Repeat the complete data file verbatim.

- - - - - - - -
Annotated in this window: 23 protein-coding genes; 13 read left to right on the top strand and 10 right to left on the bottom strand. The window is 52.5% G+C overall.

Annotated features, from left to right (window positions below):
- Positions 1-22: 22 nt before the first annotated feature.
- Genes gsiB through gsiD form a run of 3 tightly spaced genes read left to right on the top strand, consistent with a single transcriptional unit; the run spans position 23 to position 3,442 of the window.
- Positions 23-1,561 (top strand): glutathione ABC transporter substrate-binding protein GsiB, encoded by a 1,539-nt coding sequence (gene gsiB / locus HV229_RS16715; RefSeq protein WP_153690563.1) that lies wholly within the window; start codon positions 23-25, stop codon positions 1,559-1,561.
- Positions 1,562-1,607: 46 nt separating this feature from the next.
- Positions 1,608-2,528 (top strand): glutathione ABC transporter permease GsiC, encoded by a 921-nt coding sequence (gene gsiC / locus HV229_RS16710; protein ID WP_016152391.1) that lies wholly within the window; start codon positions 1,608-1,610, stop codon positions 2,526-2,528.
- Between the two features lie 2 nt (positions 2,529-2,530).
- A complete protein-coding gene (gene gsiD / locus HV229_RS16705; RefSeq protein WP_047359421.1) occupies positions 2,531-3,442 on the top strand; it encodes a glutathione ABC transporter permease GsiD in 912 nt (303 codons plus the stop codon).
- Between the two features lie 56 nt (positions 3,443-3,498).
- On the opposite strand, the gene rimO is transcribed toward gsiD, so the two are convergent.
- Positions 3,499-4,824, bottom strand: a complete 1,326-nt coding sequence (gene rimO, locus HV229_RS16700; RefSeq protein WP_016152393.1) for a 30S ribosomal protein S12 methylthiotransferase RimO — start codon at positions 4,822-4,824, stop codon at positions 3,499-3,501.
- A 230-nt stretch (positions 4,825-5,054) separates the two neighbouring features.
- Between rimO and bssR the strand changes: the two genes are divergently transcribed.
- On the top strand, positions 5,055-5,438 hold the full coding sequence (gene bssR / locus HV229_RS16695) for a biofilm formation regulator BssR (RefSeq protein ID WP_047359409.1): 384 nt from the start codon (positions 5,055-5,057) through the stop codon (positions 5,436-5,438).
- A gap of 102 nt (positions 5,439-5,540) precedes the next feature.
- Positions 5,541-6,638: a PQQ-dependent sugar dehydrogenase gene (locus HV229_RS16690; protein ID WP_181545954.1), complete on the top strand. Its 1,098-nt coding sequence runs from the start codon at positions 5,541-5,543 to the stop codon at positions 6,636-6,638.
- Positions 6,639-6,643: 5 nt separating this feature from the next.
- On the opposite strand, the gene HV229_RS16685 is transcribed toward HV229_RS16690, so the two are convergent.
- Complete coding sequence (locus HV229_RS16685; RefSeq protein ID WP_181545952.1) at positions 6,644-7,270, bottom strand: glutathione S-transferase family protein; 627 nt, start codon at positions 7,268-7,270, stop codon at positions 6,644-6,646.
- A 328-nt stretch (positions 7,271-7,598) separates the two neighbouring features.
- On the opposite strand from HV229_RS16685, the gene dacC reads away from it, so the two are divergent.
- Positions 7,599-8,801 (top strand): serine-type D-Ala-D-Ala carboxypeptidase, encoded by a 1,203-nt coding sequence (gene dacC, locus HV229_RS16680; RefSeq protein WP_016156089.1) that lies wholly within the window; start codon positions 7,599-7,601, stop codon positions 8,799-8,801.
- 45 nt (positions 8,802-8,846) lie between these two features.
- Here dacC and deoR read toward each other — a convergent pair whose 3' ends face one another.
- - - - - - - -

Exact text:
Annotated in this window: 23 protein-coding genes; 13 read left to right on the top strand and 10 right to left on the bottom strand. The window is 52.5% G+C overall.

Annotated features, from left to right (window positions below):
- Positions 1-22: 22 nt before the first annotated feature.
- Genes gsiB through gsiD form a run of 3 tightly spaced genes read left to right on the top strand, consistent with a single transcriptional unit; the run spans position 23 to position 3,442 of the window.
- Positions 23-1,561 (top strand): glutathione ABC transporter substrate-binding protein GsiB, encoded by a 1,539-nt coding sequence (gene gsiB / locus HV229_RS16715; RefSeq protein WP_153690563.1) that lies wholly within the window; start codon positions 23-25, stop codon positions 1,559-1,561.
- Positions 1,562-1,607: 46 nt separating this feature from the next.
- Positions 1,608-2,528 (top strand): glutathione ABC transporter permease GsiC, encoded by a 921-nt coding sequence (gene gsiC / locus HV229_RS16710; protein ID WP_016152391.1) that lies wholly within the window; start codon positions 1,608-1,610, stop codon positions 2,526-2,528.
- Between the two features lie 2 nt (positions 2,529-2,530).
- A complete protein-coding gene (gene gsiD / locus HV229_RS16705; RefSeq protein WP_047359421.1) occupies positions 2,531-3,442 on the top strand; it encodes a glutathione ABC transporter permease GsiD in 912 nt (303 codons plus the stop codon).
- Between the two features lie 56 nt (positions 3,443-3,498).
- On the opposite strand, the gene rimO is transcribed toward gsiD, so the two are convergent.
- Positions 3,499-4,824, bottom strand: a complete 1,326-nt coding sequence (gene rimO, locus HV229_RS16700; RefSeq protein WP_016152393.1) for a 30S ribosomal protein S12 methylthiotransferase RimO — start codon at positions 4,822-4,824, stop codon at positions 3,499-3,501.
- A 230-nt stretch (positions 4,825-5,054) separates the two neighbouring features.
- Between rimO and bssR the strand changes: the two genes are divergently transcribed.
- On the top strand, positions 5,055-5,438 hold the full coding sequence (gene bssR / locus HV229_RS16695) for a biofilm formation regulator BssR (RefSeq protein ID WP_047359409.1): 384 nt from the start codon (positions 5,055-5,057) through the stop codon (positions 5,436-5,438).
- A gap of 102 nt (positions 5,439-5,540) precedes the next feature.
- Positions 5,541-6,638: a PQQ-dependent sugar dehydrogenase gene (locus HV229_RS16690; protein ID WP_181545954.1), complete on the top strand. Its 1,098-nt coding sequence runs from the start codon at positions 5,541-5,543 to the stop codon at positions 6,636-6,638.
- Positions 6,639-6,643: 5 nt separating this feature from the next.
- On the opposite strand, the gene HV229_RS16685 is transcribed toward HV229_RS16690, so the two are convergent.
- Complete coding sequence (locus HV229_RS16685; RefSeq protein ID WP_181545952.1) at positions 6,644-7,270, bottom strand: glutathione S-transferase family protein; 627 nt, start codon at positions 7,268-7,270, stop codon at positions 6,644-6,646.
- A 328-nt stretch (positions 7,271-7,598) separates the two neighbouring features.
- On the opposite strand from HV229_RS16685, the gene dacC reads away from it, so the two are divergent.
- Positions 7,599-8,801 (top strand): serine-type D-Ala-D-Ala carboxypeptidase, encoded by a 1,203-nt coding sequence (gene dacC, locus HV229_RS16680; RefSeq protein WP_016156089.1) that lies wholly within the window; start codon positions 7,599-7,601, stop codon positions 8,799-8,801.
- 45 nt (positions 8,802-8,846) lie between these two features.
- Here dacC and deoR read toward each other — a convergent pair whose 3' ends face one another.